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Previous Challenge Entry (Level 3 – Advanced)
Topic: Hacker or Virus (computer) (12/15/11)

TITLE: Disgruntled Employee Gets Revenge
By James Brown


Headline: Woman fired for saying Merry Christmas to customers.

“Hello, this is John Hacker. I’m sitting here with Marylyn, wondering why her boss so maliciously fired her for such a miniscule infraction.”

“Well John,” Marylyn interrupted. “I can’t say for sure, but I think he hates Christmas.”

“But isn’t he the one who instigated the holiday decorations, including the Christmas tree?”

“Holiday tree.”

“Excuse me, Marylyn. What was that?”

“He wouldn’t let us call it a Christmas tree. It was a holiday tree for the happy holidays.”

“So I guess this had nothing to do with company policy?”

Marylyn snorted. “That’s what he kept repeating. Company policy dictates that we can’t use the word Christmas. I guess they’re afraid of offending someone.”

“Let me make an assumption here.” He held up his finger. “You knew about the policy and decided to defy it by saying Merry Christmas to all your customers. Correct me if I’m wrong.”

“No, you’re right. But last I knew we were still living in America with freedom of speech. Why can’t I say Merry Christmas to my customers?”

“Hold that thought for a minute and answer me this. How many times did your manager censure you for breaking this rule?”

Marylyn looked at the floor and whispered, “Eight.”

“And how many reprimands does company policy dictate?”


“So,” John pressed, “He went beyond what was required before firing you.”

“Well . . . I guess so, but he could have overlooked it. No one complained. In fact, I garnered quite a following because of my stand . . . which lead me to my act of defiance.”

“And what was that?”

“I decided that since the phrase ‘Merry Christmas’ got me fired, the company should never forget it.” Marylyn smiled. “You know all those signature pads at the checkout counters?”

John nodded.

“Well, I hacked into the main server and programmed the pads to flash ‘Merry Christmas’ in a large, bold font every time someone had to sign for their purchase. Before they reached that point though, I thought it fitting if every TV screen in electronics flashed ‘Merry Christmas’ instead of the usual promotional content. As an added touch, all TV’s and stereos played the song ‘We wish you a Merry Christmas’ at full volume.”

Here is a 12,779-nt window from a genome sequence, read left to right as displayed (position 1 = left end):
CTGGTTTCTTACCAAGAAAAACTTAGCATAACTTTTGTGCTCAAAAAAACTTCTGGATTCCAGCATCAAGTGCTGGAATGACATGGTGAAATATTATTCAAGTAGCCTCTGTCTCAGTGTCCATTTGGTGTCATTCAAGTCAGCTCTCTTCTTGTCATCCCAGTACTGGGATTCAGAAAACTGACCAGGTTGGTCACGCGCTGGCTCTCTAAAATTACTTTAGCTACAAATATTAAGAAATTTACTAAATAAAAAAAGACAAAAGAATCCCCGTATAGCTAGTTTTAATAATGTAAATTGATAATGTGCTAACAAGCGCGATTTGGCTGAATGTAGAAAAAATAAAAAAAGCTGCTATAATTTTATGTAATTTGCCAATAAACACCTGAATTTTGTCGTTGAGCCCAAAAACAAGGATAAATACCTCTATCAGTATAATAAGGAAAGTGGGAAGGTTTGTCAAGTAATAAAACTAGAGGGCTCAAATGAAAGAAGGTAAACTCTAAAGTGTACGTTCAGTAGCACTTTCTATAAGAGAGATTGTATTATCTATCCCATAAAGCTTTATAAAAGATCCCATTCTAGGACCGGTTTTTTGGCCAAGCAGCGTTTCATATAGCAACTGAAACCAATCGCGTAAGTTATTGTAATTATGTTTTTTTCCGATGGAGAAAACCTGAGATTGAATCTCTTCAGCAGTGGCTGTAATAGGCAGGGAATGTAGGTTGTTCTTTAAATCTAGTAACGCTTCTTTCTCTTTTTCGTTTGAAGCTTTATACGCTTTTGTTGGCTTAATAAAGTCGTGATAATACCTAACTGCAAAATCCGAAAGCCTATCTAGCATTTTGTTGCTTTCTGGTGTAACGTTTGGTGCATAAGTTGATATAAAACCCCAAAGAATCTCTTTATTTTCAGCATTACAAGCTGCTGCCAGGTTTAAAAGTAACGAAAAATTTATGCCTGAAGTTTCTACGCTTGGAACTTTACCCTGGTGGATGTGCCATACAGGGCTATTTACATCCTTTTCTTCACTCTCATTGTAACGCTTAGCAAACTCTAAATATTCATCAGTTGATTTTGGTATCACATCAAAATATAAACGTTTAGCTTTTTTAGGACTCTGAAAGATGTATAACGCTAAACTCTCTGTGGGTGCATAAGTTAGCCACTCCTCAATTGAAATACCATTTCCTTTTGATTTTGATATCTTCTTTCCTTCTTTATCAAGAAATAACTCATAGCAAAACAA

John leaned forward. “Is that all?”

“Oh no. For my final tribute, I sent a virus to my ex-manager in an email.”

“What kind of virus?”

“A cute little creation of mine. It attached itself to every email he sent. When the recipient opened it … you got it, the screen blinked a bright red and green and flashed a slivery ‘Merry Christmas’ for all to see.”

“And that is why you now spend your days in a tiny room with bars for walls.”

“Well John, sometimes you have to be willing to go jail for what you believe.”

John turned to the camera. “To say ‘Merry Christmas’ or not. Marylyn decrees you should say it at any cost, so I’ll allow her to close this segment.” He turned to her. “Marylyn?”

“Merry Christmas everyone . . . and a happy new year.”


“Well Marylyn, thank you for going on record to share your story. Before I leave though, let’s go off the record.”

“Off the record?”

“Yeah. You stood up for your rights and got your message across to hundreds of thousands.”

Marylyn nodded.

“In all that time, how much thought did you give to Bill, your manager.”

“He caused all this. You better believe I thought a lot about him.”

“But didn’t he go out of his way to keep you from being fired?”

“I guess, but it didn’t do any good.”

“No, because despite extra warnings and looking the other way numerous times, you still stuck to your right to free speech.”

“You better believe it.”

“In all that time, did you ever think to pray for him?”

“Oh . . . well . . . no, I guess not.”

“I spent eight months sharing the Gospel with Bill, finally reaching the point where he agreed to go to church with me Christmas day. Then you hacked into the system . . . He sent me one of your ‘Merry Christmas’ emails and said to forget about church; because of you, he wanted no part of it.”

Marylyn shrank into her chair. “Oh no.”

“So, in the end, you won and got your message across . . . but at what cost?”

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This article has been read 545 times
Member Comments
Member Date
Allison Egley 12/29/11
Oh, I like this. A great way to illustrate how we can go overboard in sharing our message.
Jenna Dawn12/29/11
I liked the idea behind this story and I how it took a twist at the end to show how we can go too far. However, I found it a little unconvincing that the journalist interviewing the ex-employee turns out to know her boss. Maybe if some mention would have been made about that earlier on.

Other than that, it was a nice story and held my attention. :)
C D Swanson 12/30/11
Good story and nice twist with knowing the boss. I really liked this. Thanks.
God Bless~
Shann Hall-LochmannVanBennekom 01/04/12
Love, love love this! the ending took me by surprise and that doesn't happen very often. This is such a great message that everyone needs to hear.
Linda Goergen01/04/12
Great read! Lots of food for thought here! Well written!
C D Swanson 01/05/12
Congratulations - God Bless~
C D Swanson 01/05/12
Congratulations - God Bless~
Amanda Brogan01/05/12
Whoa! Nice twist at the end. It leaves the reader with the message that we should be careful with how we "witness," and be discerning on what truly makes a difference and what just causes trouble.

Congrats on your Highly Commended piece!